East Side Penthouse

New York, NY

2002

1100 transformed this previously ornate midtown penthouse into a striking minimalist space that reflects the modern style of the inhabitants. Every decision underlines the clients’ pop art sensibility, influenced by the artists they admire and whose work they collect: Warhol, Riley, Lichtenstein, and others. Basic geometric shapes, repeated in a variety of materials and in the furniture, echo the simple forms of the art. Hard polished surfaces – marble agglomerate floors, lacquer, stainless steel, glass, and plastic – reflect light and create a sleek, glowing environment. In the living spaces walls arc into ceilings, blurring boundaries and creating continuous, infinite spaces. Narrow hallways open into large foyers and rooms, and a spacious kitchen occupies the center of the apartment. If pop art calls attention to the visual impact of an image, then this home fulfills a desire to penetrate that image and enter its world.

©Peter Aaron/OTTO

East Side Penthouse

New York, NY

2002

One of the unique features of the apartment is the 40-foot wide living room with large windows that provide views of the 59th Street Bridge. The furniture layout for this space was inspired by conversation pits of the 1960s.

©Peter Aaron/OTTO
©Peter Aaron/OTTO
©Peter Aaron/OTTO
©Peter Aaron/OTTO

The architecture, art collection, and furniture work together to create a bold, seamless space that illustrates the pop art penchant of the client.

©Peter Aaron/OTTO
©Peter Aaron/OTTO
©Peter Aaron/OTTO

The palette of materials in the luminous, sculpted spaces is spare and not conventionally luxurious: marble-based epoxy, stainless and hot-rolled steel, plaster, acrylic, and painted wood.

©Peter Aaron/OTTO
©Peter Aaron/OTTO
©Peter Aaron/OTTO
©Peter Aaron/OTTO
©Peter Aaron/OTTO

Publications

Mascheroni, Monica. “Welcome to the Future.” Wohn! Design, January / February 2012.

“Pop Culture.” Vogue, November 2006.

Yelavich, Susan. Contemporary World Interiors. New York: Phaidon Press Limited, 2007.

Henzshel, Yorg. “Pop-Mechanics.” Architectural Digest (Russian Edition), July/August 2004.

Sueyoshi, Hiroko. “The Residence in Manhattan.” Sumau, November 2003.

Hantzschel, Jorg. “Kinder des Pop.” AD Germany, September 2003.

Colontonio, Allex. “A Pop Era.” Casa Vogue (Brazil Edition), Fall 2003. 

Bernstein, Fred. “2003: A Space Odyssey.” Interior Design, January 2003.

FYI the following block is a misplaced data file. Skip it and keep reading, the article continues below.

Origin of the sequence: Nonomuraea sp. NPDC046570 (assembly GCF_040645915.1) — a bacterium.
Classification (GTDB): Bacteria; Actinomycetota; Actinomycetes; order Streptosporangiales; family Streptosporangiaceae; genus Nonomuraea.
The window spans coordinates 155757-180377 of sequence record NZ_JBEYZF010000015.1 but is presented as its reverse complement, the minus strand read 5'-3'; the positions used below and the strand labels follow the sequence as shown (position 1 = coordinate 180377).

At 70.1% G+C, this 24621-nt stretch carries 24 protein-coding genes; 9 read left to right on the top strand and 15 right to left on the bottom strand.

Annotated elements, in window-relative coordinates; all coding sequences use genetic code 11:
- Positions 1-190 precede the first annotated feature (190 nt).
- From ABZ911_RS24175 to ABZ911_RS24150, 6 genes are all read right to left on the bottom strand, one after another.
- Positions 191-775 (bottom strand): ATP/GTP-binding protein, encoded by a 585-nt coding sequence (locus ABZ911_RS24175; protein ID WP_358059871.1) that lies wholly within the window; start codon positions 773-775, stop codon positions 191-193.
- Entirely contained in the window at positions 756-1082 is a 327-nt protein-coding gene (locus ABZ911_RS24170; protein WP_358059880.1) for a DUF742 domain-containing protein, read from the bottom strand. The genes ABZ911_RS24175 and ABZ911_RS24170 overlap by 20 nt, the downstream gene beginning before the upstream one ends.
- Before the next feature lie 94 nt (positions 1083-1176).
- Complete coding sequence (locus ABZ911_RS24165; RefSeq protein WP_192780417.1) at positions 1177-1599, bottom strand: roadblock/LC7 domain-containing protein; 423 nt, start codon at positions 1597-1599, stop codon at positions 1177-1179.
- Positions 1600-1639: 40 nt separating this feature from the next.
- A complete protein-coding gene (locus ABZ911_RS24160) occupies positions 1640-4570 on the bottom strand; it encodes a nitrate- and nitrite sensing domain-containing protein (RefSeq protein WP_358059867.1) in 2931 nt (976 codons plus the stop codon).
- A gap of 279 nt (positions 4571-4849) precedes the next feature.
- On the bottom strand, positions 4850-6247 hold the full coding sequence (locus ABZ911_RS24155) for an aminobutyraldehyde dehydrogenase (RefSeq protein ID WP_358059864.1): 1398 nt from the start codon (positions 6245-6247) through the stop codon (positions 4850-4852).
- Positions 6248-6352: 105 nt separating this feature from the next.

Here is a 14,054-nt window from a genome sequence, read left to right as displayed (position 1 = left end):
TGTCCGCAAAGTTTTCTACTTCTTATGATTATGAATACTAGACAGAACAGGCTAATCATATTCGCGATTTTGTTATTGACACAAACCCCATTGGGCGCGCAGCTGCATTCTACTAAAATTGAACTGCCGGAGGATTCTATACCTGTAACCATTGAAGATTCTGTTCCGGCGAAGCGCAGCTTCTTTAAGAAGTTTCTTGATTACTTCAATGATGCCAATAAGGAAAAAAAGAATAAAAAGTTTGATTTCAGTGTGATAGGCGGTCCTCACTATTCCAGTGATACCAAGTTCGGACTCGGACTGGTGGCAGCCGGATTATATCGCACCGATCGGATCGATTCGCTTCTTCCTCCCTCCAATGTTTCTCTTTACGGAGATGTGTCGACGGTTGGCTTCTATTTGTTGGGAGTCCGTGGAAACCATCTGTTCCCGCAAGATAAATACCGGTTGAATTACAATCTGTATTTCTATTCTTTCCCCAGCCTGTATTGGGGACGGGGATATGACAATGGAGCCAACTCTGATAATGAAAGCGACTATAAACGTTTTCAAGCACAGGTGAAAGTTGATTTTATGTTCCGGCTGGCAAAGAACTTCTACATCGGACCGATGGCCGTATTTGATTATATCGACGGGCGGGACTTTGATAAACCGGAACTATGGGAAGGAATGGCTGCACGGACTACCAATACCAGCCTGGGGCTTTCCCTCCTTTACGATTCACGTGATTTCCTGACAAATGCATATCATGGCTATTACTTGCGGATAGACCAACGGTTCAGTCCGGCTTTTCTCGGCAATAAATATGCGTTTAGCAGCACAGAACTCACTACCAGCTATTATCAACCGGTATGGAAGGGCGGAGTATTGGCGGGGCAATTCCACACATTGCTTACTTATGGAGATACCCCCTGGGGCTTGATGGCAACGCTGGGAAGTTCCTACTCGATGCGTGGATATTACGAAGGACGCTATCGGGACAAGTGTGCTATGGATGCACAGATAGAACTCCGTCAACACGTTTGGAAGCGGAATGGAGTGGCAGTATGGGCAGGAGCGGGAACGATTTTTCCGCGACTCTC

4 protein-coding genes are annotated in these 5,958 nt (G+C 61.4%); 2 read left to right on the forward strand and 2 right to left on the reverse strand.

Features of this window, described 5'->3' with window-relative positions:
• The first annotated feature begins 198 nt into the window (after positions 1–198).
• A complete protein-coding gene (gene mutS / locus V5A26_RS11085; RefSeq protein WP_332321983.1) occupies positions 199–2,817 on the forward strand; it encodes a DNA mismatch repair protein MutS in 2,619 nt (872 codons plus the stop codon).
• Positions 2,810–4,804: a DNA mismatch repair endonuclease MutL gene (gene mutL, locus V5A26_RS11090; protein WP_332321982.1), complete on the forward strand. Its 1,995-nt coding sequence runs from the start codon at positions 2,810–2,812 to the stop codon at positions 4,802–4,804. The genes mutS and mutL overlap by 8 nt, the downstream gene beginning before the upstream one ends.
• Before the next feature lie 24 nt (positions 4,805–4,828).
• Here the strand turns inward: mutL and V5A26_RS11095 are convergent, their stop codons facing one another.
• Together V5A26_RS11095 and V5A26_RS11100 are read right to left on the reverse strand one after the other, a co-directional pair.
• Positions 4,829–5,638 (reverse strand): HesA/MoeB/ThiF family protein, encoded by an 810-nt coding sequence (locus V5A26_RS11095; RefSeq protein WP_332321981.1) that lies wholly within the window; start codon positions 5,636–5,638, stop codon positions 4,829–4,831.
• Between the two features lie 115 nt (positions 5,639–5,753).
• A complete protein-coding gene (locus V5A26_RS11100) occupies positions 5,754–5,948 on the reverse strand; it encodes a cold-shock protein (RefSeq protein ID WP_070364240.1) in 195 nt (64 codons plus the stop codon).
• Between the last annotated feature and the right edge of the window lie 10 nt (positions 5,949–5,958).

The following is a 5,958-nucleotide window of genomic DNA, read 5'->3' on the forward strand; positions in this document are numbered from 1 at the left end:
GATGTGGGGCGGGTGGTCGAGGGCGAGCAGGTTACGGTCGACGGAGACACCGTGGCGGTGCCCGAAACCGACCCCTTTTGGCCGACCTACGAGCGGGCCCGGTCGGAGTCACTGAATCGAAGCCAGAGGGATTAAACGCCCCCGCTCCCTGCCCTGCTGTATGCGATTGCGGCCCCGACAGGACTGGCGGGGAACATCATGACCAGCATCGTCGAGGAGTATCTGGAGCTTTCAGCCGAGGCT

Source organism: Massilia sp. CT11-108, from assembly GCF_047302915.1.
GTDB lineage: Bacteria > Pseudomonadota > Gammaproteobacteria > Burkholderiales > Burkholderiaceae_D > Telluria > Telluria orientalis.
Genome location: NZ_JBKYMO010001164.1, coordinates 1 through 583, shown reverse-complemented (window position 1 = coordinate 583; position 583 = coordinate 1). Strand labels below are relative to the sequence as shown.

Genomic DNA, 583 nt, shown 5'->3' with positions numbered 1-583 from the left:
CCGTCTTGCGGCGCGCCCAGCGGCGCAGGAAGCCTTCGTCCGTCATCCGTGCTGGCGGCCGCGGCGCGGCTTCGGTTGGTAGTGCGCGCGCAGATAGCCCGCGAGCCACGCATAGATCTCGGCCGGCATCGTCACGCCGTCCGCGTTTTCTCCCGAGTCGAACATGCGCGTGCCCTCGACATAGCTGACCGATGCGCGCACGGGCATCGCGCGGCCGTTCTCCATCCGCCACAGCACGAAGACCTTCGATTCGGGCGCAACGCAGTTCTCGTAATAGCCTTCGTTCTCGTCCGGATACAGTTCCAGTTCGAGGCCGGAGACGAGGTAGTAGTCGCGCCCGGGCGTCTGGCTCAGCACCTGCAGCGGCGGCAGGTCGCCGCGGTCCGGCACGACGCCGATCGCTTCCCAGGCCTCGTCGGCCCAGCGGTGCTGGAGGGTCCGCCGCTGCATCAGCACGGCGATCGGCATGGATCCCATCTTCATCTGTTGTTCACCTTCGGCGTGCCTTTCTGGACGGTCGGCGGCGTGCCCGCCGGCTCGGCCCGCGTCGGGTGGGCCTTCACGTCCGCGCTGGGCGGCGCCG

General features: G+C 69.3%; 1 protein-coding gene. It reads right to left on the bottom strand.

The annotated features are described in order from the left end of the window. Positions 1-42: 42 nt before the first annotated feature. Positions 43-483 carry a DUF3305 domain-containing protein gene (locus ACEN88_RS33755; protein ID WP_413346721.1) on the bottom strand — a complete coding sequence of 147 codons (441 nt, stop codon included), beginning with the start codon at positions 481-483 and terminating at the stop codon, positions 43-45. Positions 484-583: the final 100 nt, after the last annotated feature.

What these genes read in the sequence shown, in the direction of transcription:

Bowles, Hamish. “Planet Perry.” Vogue, September 2002.

Similar Projects

©Peter Aaron/OTTO

East Side Penthouse

New York, NY

2002

©Peter Aaron/OTTO

1100 transformed this previously ornate midtown penthouse into a striking minimalist space that reflects the modern style of the inhabitants. Every decision underlines the clients’ pop art sensibility, influenced by the artists they admire and whose work they collect: Warhol, Riley, Lichtenstein, and others. Basic geometric shapes, repeated in a variety of materials and in the furniture, echo the simple forms of the art. Hard polished surfaces – marble agglomerate floors, lacquer, stainless steel, glass, and plastic – reflect light and create a sleek, glowing environment. In the living spaces walls arc into ceilings, blurring boundaries and creating continuous, infinite spaces. Narrow hallways open into large foyers and rooms, and a spacious kitchen occupies the center of the apartment. If pop art calls attention to the visual impact of an image, then this home fulfills a desire to penetrate that image and enter its world.

©Peter Aaron/OTTO

One of the unique features of the apartment is the 40-foot wide living room with large windows that provide views of the 59th Street Bridge. The furniture layout for this space was inspired by conversation pits of the 1960s.

©Peter Aaron/OTTO
©Peter Aaron/OTTO
©Peter Aaron/OTTO
©Peter Aaron/OTTO

The architecture, art collection, and furniture work together to create a bold, seamless space that illustrates the pop art penchant of the client.

©Peter Aaron/OTTO
©Peter Aaron/OTTO
©Peter Aaron/OTTO

The palette of materials in the luminous, sculpted spaces is spare and not conventionally luxurious: marble-based epoxy, stainless and hot-rolled steel, plaster, acrylic, and painted wood.

©Peter Aaron/OTTO
©Peter Aaron/OTTO
©Peter Aaron/OTTO
©Peter Aaron/OTTO
©Peter Aaron/OTTO

Publications

Mascheroni, Monica. “Welcome to the Future.” Wohn! Design, January / February 2012.

“Pop Culture.” Vogue, November 2006.

Yelavich, Susan. Contemporary World Interiors. New York: Phaidon Press Limited, 2007.

Henzshel, Yorg. “Pop-Mechanics.” Architectural Digest (Russian Edition), July/August 2004.

Sueyoshi, Hiroko. “The Residence in Manhattan.” Sumau, November 2003.

Hantzschel, Jorg. “Kinder des Pop.” AD Germany, September 2003.

Colontonio, Allex. “A Pop Era.” Casa Vogue (Brazil Edition), Fall 2003. 

Bernstein, Fred. “2003: A Space Odyssey.” Interior Design, January 2003.

Bowles, Hamish. “Planet Perry.” Vogue, September 2002.

Similar Projects

Share
Search
Subscribe to our Newsletter:
* indicates required

Name*


Email Address*


Company